Kfar Darom settlers vandalize truck and two IDF bulldozers
Residents laying concertina wire, barricades for possible Thursday evacuation; Kfar Darom rabbi says residents won't harm soldiers.
Kfar Darom residents began preparing Wednesday for the possibility they might be evacuated on Thursday, laying concertina wire and large concrete blocks around the Gaza Strip settlement's synagogue and metal barricades at various other locations.
Residents on Wednesday afternoon vandalized two Israel Defense Forces bulldozers stationed at the hard-line southern Gaza Strip settlement.
Settlers cut cables on the D-9 machines and poured sugar into the engine. Kfar Darom residents also punctured the tires of a truck that had come to assist them.
An argument broke out when one settler yelled at another not to damage IDF property.
At the same time, settlers held a mass prayer at the synagogue. Preparations were being made on the structure's roof for the anticipated arrival of evacuating forces. Settlers were gathering steel objects, water containers and washrooms in order to prepare for an extended stay. They also cached bread, canned goods, pasta and fuel for a generator.
Kfar Darom rabbi Avraham Shreiber said Wednesday that the residents and the many supporters who have joined them and are now living in a tent encampment at the northern end of the settlement would not direct violence toward Israel Defense Forces soldiers or police officers.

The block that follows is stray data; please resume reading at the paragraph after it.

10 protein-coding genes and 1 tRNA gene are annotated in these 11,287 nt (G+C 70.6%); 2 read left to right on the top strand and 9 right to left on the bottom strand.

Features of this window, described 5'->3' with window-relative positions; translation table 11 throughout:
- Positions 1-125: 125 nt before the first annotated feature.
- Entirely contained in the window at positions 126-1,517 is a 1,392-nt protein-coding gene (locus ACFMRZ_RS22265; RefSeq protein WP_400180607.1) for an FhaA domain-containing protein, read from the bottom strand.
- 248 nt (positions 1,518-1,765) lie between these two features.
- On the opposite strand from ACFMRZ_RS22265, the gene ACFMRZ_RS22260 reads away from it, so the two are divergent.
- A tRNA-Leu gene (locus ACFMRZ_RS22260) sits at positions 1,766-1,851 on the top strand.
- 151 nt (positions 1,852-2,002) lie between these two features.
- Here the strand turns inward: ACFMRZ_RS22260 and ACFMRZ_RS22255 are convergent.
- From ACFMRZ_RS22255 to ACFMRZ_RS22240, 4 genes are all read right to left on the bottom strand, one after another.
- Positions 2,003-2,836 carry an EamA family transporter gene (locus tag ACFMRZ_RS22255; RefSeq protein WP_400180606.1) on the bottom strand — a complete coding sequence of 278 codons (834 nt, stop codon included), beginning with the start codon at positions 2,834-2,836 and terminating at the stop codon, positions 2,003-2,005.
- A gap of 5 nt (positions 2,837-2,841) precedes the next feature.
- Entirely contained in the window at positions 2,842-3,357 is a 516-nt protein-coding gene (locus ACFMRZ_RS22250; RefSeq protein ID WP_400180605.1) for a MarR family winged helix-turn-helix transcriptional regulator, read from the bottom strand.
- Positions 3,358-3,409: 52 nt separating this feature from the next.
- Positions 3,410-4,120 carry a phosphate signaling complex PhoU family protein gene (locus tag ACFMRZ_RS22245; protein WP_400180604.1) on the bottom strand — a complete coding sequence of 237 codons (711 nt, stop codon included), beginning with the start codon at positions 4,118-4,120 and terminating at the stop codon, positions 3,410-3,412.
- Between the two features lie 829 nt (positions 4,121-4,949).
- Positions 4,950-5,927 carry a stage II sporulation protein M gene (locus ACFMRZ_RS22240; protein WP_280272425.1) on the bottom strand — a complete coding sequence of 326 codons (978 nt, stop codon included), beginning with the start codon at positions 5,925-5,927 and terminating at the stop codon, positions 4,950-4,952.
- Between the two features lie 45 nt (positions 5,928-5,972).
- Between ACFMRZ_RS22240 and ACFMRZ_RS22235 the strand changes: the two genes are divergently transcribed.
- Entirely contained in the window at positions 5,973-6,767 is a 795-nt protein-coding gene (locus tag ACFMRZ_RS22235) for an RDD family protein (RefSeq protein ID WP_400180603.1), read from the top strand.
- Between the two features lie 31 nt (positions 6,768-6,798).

However, Shreiber also said that when the IDF demands Jews demolish their homes rather than fighting an external enemy, he sees no reason to forbid people from harming equipment being used by the evacuating forces.
"I expect that the media will broadcast and feel the feelings of destruction that we are feeling from the pictures and voices from other settlements," Shreiber said.
Kfar Darom council member Yossi Hadad said "There will be no violence directed at soldiers and police officers. That is not possible from our perspective. We fought together with them and they fought together with us here over the years. We will attempt to convince the soldiers and police to go to their commanders and tell them this action they intend to carry out is disastrous and patently immoral. This will be done with the hope that it will get to the highest level of command and that there will be second thoughts."
Kfar Darom Secretariat Chairman Ophir Cohen said he and a number of rabbis met just days ago with Prime Minister Ariel Sharon.
Cohen said he tried to discuss the humanitarian aspects of the pullout with Sharon.
"I had no one to talk with," Cohen said. "They are treating us like animals. This is a brutal transfer, being undertaken in a dictatorial manner. We call on the prime minister, at the last minute, not to go ahead with [causing] this crisis.
"We don't intend to make easy work for anyone. Our opposition will be uncompromising but non-violent," Cohen said.